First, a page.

We'll talk about - or at least I'll talk about....
Why use rulers/templates with your long-arm?
Most used rulers.
The quilt I'm working on right now - using two rulers - my trusty straight edge (most used ruler) and a Mysti'Curve ruler.
Where to buy rulers?
How to use a ruler - general technique - discussion first then I'll demo.
And then we'll get to the really fun stuff....
Planning, marking, stitching.
It's not magic, but it does take lots of practice!!!!
Here are some pix and chat about a few of my recent projects where I did a lot of ruler work.
At the time of writing I'm working on this Sew Kind of Wonderful "Metro Hoops" quilt. This is a customer quilt. She liked some design elements as the designer had quilted it. We talked about a couple of other design elements that I didn't think worked so well and she agreed. So this is what I came up with. The only bits of this quilt NOT being quilted with rulers are the feathers and the matchstick quilting around the corner block stars. Note the curve cross-hatch - someone responding to the questionnaire asked about that - I'll show you how to do it in the class.
This is my Key Lime Galaxy quilt. I've blogged about this previously so these pix are repeats. I did a lot of ruler work in this quilt.
I have a set of circle templates that range in size from 2 to 12 inches so I do a lot of things with circles and arcs. The grid work and straight lines are done with my straight edge. More fodder for the class.
I did some ruler work on this little quilt.
So how the heck do you decide how to quilt such a quilt? We'll talk about how to decide on a quilting design.
Cross hatch and a motif.
Sometimes I like to experiment so I decided to put in what I would call cathedral window shapes. How do you do those???? I can show you.
Recently I've done a couple of T-shirt quilts - also in a previous post I believe.
Border design - I really like this one - it reminds me of wrought iron, which is a favourite of mine. Note the end and side borders are different widths so the corners would have been a bit complicated - so I did the sides and the ends separately. On the wider borders, I thought doing one swath of the triangles would not have been enough coverage so I did two stacked rows. The result is a nice design and more coverage in terms of quilting, which fulfills the functional aspect of quilting - holding that sandwich together!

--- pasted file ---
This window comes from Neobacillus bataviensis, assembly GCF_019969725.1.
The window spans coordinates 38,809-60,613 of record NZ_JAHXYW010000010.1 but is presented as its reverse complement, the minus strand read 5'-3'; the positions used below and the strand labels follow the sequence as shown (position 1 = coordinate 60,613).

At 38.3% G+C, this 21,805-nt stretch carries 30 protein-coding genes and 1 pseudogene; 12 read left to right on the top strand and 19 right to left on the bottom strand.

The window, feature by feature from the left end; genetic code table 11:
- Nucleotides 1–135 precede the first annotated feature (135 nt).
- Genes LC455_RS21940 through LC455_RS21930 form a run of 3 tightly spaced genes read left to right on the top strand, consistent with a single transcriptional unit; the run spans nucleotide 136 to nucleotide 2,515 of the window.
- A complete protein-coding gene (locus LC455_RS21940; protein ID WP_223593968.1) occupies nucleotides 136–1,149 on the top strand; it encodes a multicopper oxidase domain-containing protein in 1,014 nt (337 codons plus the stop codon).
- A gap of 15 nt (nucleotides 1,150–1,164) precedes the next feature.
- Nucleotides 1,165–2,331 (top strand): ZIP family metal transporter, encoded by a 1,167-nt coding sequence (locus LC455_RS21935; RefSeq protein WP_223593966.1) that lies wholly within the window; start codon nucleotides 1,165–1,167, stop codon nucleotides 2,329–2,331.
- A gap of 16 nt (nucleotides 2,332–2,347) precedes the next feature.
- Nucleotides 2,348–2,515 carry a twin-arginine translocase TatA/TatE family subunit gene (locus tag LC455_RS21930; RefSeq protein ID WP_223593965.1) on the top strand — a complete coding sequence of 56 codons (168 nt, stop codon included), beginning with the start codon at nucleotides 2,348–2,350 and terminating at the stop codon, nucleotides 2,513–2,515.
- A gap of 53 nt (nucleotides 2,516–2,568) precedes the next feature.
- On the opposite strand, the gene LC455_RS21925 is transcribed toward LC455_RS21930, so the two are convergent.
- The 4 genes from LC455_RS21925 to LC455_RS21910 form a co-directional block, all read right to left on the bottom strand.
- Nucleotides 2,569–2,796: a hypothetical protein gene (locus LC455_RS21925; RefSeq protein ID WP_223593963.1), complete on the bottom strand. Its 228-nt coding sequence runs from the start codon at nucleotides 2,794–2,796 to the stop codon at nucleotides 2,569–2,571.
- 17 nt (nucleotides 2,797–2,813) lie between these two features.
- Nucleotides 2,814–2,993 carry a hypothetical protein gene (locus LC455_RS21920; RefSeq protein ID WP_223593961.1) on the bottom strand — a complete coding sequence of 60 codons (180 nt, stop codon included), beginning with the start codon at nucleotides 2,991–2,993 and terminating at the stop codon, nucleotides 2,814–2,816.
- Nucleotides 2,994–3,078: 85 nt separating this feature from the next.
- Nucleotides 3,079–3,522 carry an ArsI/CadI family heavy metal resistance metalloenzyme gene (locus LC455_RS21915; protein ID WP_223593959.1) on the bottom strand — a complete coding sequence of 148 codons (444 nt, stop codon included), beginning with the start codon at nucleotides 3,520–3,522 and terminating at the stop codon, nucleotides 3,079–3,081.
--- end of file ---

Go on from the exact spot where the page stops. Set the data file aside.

Sometimes it's easy- straight lines to outline the pix - this is actually a very effective treatment for this particular block (in my humble opinion!) .
Sometimes I get inspired: "Edge" > "Edgy" > jagged saw-tooth edge. Such is my thought process.
So how's it all done? Often by measuring and marking. Above - the border is all marked out and stitching has begun.
I wanted to outline the logo, which is round. Do I have a circle or arc that fits this circle size? Of course not! But with the many sizes I have, I just chose the closest one and bullied it into place.
Since these quilts are for a young man, I didn't want to do too much "girly" stuff. I figured I could get away with the curls in the borders because it also has strong straight lines, but in the sashing, where I might have done something a little "fancier", I opted for a one inch grid, which I think worked out very well. Did I mark it? Heck no! Too much marking and my little ruler has 1/4" lines marked on it so use those as a guide.